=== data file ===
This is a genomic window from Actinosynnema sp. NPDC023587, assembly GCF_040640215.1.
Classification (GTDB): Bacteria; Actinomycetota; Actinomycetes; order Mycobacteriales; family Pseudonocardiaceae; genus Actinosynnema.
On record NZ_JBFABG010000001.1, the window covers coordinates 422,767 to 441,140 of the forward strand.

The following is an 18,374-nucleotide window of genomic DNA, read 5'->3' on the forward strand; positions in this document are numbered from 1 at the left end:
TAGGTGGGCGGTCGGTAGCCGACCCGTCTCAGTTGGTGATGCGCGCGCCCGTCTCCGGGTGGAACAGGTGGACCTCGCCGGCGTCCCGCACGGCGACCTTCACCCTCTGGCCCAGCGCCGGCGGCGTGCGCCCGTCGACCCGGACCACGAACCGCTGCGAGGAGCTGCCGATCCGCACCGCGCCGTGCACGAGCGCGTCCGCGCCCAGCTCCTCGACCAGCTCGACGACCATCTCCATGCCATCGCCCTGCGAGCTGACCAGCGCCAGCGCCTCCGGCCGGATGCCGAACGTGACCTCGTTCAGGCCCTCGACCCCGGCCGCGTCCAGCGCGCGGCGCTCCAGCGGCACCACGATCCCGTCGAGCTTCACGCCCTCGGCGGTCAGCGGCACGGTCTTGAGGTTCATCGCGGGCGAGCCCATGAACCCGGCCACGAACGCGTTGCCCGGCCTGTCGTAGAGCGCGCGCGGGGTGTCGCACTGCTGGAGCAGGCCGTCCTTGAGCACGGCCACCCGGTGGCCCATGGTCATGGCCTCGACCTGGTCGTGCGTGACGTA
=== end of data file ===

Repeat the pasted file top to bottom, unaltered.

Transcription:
This is a genomic window from Actinosynnema sp. NPDC023587, assembly GCF_040640215.1.
Classification (GTDB): Bacteria; Actinomycetota; Actinomycetes; order Mycobacteriales; family Pseudonocardiaceae; genus Actinosynnema.
On record NZ_JBFABG010000001.1, the window covers coordinates 422,767 to 441,140 of the forward strand.

The following is an 18,374-nucleotide window of genomic DNA, read 5'->3' on the forward strand; positions in this document are numbered from 1 at the left end:
TAGGTGGGCGGTCGGTAGCCGACCCGTCTCAGTTGGTGATGCGCGCGCCCGTCTCCGGGTGGAACAGGTGGACCTCGCCGGCGTCCCGCACGGCGACCTTCACCCTCTGGCCCAGCGCCGGCGGCGTGCGCCCGTCGACCCGGACCACGAACCGCTGCGAGGAGCTGCCGATCCGCACCGCGCCGTGCACGAGCGCGTCCGCGCCCAGCTCCTCGACCAGCTCGACGACCATCTCCATGCCATCGCCCTGCGAGCTGACCAGCGCCAGCGCCTCCGGCCGGATGCCGAACGTGACCTCGTTCAGGCCCTCGACCCCGGCCGCGTCCAGCGCGCGGCGCTCCAGCGGCACCACGATCCCGTCGAGCTTCACGCCCTCGGCGGTCAGCGGCACGGTCTTGAGGTTCATCGCGGGCGAGCCCATGAACCCGGCCACGAACGCGTTGCCCGGCCTGTCGTAGAGCGCGCGCGGGGTGTCGCACTGCTGGAGCAGGCCGTCCTTGAGCACGGCCACCCGGTGGCCCATGGTCATGGCCTCGACCTGGTCGTGCGTGACGTA